Adding dozens of video camera would be expensive, heavy, may not work in certain weather/darkness conditions, and pointless. There are status indicators for all the areas you mentioned.

      Comment


      • #4
        Originally posted by Highkeas View Post
        This may have been the crash where the fire extinguisher switches were mis-wired - the pilots knew which engine was on fire - but the right fire switch was wired such that it would put out the left engine and visa versa.

        Adding dozens of video camera would be expensive, heavy, may not work in certain weather/darkness conditions, and pointless. There are status indicators for all the areas you mentioned.
        Nope. Improper Training/Pilot Error...

        They had engine shudder and smelled smoke. (on 737s prior to the 734(mishap aircraft) the aircond pack was off the #2 only, on the 734 its off both engines, the crew had flown the older 737's but was relatively new to the 734. So when they smelled smoke they assumed it was #2 was the problem. They pulled power lever back on the #2 and coincidentally the shuddering quit. Because the the shuddering quit, AND the smoke smell went away, plus at this time there was no fire warning indications on either engine, they again assumed it was #2 so they bagged the engine. All went well in the flight from here until they were in approach phase of the flight. Then the original discrepancy on #1 returned and a fire started and fire warning for #1 went off, here they figured out their mistake in bagging the wrong engine and #2 restarts were not successful.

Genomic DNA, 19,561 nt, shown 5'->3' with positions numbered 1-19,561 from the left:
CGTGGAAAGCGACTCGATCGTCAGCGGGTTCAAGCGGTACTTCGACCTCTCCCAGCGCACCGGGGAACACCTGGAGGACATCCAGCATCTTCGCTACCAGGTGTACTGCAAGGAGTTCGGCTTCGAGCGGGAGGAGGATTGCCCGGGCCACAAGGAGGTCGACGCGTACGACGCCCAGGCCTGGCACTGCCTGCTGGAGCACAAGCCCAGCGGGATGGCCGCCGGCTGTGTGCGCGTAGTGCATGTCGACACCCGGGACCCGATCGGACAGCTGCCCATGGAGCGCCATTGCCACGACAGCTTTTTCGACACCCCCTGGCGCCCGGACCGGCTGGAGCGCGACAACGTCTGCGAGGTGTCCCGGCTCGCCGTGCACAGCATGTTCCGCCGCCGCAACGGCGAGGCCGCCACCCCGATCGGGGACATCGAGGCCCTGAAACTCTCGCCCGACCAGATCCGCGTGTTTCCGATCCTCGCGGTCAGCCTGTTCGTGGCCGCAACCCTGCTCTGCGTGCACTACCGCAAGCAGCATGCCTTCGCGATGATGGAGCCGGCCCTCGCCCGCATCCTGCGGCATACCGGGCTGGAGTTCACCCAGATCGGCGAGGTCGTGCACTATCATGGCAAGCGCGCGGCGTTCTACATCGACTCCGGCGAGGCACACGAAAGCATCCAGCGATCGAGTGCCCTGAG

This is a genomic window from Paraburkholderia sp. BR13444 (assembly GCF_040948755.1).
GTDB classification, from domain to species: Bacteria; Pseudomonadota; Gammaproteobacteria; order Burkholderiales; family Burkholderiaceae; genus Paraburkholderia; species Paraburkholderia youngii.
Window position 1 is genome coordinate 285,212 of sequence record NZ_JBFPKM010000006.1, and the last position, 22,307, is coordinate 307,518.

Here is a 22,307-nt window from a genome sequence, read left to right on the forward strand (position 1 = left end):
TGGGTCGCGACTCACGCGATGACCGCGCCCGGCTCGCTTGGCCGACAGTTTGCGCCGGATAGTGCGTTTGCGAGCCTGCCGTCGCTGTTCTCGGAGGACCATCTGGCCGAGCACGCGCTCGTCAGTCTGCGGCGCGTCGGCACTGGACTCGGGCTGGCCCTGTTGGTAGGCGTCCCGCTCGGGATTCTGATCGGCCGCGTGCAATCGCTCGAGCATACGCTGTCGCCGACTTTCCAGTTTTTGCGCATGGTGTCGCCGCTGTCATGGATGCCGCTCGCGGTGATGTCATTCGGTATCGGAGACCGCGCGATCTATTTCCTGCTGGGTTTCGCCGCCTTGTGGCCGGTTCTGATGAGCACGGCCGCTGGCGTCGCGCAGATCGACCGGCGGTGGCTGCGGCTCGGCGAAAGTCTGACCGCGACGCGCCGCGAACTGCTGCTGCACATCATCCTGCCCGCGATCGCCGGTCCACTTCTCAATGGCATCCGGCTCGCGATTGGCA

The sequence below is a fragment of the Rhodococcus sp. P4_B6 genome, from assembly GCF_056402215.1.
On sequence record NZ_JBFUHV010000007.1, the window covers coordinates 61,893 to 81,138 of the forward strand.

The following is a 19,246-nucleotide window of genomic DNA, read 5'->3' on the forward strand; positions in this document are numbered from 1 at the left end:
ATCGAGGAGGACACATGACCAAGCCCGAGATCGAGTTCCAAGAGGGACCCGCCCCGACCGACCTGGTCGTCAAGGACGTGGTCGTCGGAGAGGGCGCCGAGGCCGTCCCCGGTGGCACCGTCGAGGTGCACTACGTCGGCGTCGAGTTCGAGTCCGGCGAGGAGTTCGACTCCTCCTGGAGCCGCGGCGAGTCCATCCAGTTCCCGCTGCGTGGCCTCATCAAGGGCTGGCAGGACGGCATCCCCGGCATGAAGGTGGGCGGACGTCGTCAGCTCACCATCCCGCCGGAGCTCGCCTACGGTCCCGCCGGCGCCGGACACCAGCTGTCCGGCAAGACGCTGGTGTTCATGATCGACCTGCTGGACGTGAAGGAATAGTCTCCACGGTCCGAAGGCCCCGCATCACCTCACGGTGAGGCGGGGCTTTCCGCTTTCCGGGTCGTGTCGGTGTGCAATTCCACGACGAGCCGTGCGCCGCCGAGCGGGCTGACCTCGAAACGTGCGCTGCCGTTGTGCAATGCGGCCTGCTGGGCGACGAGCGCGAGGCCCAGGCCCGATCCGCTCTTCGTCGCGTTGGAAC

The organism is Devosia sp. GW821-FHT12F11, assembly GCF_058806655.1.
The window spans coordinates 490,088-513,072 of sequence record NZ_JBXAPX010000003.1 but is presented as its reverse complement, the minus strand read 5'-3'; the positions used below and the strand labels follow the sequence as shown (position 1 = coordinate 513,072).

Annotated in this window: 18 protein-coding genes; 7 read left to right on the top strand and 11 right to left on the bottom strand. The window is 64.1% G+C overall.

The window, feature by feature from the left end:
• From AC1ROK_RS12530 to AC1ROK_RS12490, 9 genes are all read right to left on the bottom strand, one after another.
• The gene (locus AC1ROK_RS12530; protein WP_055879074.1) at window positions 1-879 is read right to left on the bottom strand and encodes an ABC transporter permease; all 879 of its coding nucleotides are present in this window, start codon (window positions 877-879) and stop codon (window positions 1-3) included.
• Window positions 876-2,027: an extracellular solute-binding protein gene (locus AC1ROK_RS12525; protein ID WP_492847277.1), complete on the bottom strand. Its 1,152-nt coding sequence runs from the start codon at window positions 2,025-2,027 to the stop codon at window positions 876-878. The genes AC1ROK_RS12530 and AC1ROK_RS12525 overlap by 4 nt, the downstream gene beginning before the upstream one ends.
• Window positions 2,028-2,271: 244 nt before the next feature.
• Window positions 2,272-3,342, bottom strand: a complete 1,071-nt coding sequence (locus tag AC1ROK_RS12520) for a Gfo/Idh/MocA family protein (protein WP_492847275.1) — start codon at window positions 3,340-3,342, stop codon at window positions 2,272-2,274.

In this case the cameras would have been a waste of time/money. They didn't even look at the gauges in the flight station to see if there were any abnormal indications. So I doubt they would have looked at any cameras either.
        -Not an Airbus or Boeing guy here.
        -20 year veteran on the USN Lockheed P-3 Orion.

        Comment


        • #5
          Originally posted by Highkeas View Post
          Adding dozens of video camera would be expensive, heavy, may not work in certain weather/darkness conditions, and pointless. There are status indicators for all the areas you mentioned.
          ...not sure this is still true. Cameras are cheap, small and extremely lightweight now. The extras weight would be the casings though. And CCDs are very sensitive to IR, which could be useful to see heat signature on top of cheap high power LEDs as "on command" lightning source.

          Comment


          • #6
            Not to disagree, but cameras would be a waste. There are ample cockpit indications that would tell you more than cameras would. In the case of the engine you would not see anything more than what the instruments would tell you. You cannot put cameras in the hot section, where this issue was.

            Comment


            • #7
              Not in an engine, of course. But there's a lot of places where crew can't see. No need for 24 but 2 or 3 cams located at strategic spots could transform accidents to incidents just by knowing what's happening.